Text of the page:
If anything, that speaks to the flexibility of the NFL in comparison to baseball. It also speaks to the desperation of a Presidential candidate who is pandering to fans who are frustrated by 48-hour-long weather delays and not a fifteen-minute Obama delay.

In September 1964, Kansas City teenager Drew Dimmel brought his Super 8 camera to a Beatles concert. He persuaded a local reporter to sneak the camera up to the stage and capture a couple minutes of silent footage. Forty-four years later, Dimmel found the recording stowed away in a desk drawer at his parents' house. He's now putting it up for auction: the film is expected to land $10,000 at a British auction house.

So what does this have to do with baseball? The concert was hosted by Charlie Finley at the home park of the Kansas City A's.

The gig at the Municipal Stadium in Kansas was controversial because of the unpopularity of Charles Finley, owner of the Kansas City Athletics Baseball Team.

The local press urged a boycott of the concert in protest against Finley and as a result the stadium was almost half empty.

The Beatles' manager Brian Epstein had managed to negotiate a fee of $150,000 for the gig, which helped leave Finley out of pocket.

Dear Kansas City residents in 1964 who actually changed their minds about attending a 30-minute Beatles concert because they listened to the local press: you're all dummies. I hate you.

(We owe 17 cases of Coke Zero to BBTF Newsblog)

linkpunch gorillaSometimes people write better than us. Each Tuesday and Thursday WoW gives you our favorite baseball links we've come across.

  • Rinku and Dinesh film some drills for the upcoming Tom Emanski defensive drills DVD. "Are we pitchers or Bollywood stars?" asks Dinesh. "Neither," replies Rob. The Million Dollar Arm Blog.

  • With the Hot Stove season just around the corner, Marc Hulet grades the off-season trades from last winter. Biggest losers? The Mariners. Baseball Analysts.

  • Matt P wonders which Phillies player threw Bud Selig under the bus. Not literally, that would have been both messy and delightful. The 700 Level.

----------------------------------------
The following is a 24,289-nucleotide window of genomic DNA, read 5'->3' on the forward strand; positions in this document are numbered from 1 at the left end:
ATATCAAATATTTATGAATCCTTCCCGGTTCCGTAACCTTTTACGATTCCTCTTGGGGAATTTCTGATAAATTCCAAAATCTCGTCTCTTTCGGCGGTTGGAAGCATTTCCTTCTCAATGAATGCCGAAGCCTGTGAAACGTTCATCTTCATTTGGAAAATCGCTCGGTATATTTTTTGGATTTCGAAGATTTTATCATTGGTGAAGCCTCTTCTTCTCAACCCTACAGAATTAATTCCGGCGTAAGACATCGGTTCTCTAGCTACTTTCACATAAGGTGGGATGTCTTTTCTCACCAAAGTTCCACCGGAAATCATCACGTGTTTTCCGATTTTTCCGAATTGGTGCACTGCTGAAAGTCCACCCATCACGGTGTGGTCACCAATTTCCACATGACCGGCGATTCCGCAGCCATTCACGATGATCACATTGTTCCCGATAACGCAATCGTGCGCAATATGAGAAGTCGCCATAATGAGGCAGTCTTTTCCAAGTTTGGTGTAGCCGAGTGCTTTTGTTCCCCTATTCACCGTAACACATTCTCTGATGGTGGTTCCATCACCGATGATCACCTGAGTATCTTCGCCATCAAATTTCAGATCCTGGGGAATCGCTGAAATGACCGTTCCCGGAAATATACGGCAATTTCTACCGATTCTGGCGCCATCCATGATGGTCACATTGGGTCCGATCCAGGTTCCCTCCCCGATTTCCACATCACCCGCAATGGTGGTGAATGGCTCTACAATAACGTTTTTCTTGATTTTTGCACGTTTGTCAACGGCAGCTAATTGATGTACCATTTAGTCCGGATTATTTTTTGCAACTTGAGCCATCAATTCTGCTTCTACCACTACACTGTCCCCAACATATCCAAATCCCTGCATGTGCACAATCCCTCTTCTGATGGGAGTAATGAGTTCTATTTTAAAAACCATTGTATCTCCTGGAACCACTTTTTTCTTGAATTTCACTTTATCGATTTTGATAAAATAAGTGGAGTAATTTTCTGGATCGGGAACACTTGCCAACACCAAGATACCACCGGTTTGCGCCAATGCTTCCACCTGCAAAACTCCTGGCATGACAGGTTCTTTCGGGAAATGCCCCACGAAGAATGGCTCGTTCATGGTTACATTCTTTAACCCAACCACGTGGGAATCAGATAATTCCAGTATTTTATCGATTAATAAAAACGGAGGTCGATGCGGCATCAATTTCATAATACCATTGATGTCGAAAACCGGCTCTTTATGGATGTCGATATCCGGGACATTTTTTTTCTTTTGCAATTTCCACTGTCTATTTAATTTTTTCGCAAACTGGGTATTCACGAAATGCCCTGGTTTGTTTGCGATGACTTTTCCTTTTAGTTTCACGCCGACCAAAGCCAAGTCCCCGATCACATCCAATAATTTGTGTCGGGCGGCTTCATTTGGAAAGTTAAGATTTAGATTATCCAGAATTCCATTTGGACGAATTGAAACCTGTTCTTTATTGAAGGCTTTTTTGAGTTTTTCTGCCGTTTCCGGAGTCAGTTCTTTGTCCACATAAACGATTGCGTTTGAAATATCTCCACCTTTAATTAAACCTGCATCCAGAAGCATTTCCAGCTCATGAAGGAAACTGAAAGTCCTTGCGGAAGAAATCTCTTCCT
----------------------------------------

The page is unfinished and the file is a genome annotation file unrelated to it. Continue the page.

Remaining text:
• Tom Krasovic wonders if Jake Peavy can hold out for some Sabathia-type money before agreeing to be traded from the Padres. Who would ever want to leave San Diego anyway? San Diego Union Tribune.

  • Lloyd passes up his chance to talk to Ernie Whitt at his local brunch place. That reminds me of the time I almost talked to Rance Mulliniks at a bodega until I realized it was actually just an ATM. Ghostrunner on First.

  • Juicy butts. Suicide Food.

A caller to the Ron & Fez radio show on Sirius/XM says that WIP Sports Radio in Philly is reporting that MLB is going to postpone the final three-and-a-half innings of Game Five of the World Series to Wednesday night. Take that fourth-hand news with a grain of salt, people.

UPDATE: is reporting it now and they're a reputable news source, so let's go ahead and call this an official postponement.


Seattle's nudie bar king Roger Forbes is finally ready to tackle his greatest obstacle in spreading strip clubs across the Emerald City: he wants to open up a titty bar next door to the Seattle Mariners home ballpark. Forbes wants to open a Déjà Vu strip club just 400 feet from Safeco Field and the Mariners are not happy.

The team has filed a formal objection with the city, citing that lots of kiddies go to Mariners games and they shouldn't be 'exposed' to such a naughty business so close to a family gathering place.

But Seattle attorney Peter Buck, who is representing the business, said the restriction applies only to a "public" open space or park.

Safeco is a private facility where people pay to get in, Buck said.

"We are familiar with the Mariners' objection, but consider it a question of taste rather than a legal position," Buck said.

Buck then pulled out a mandolin and serenaded the news reporter with an impromptu acoustic version of "Near Wild Heaven".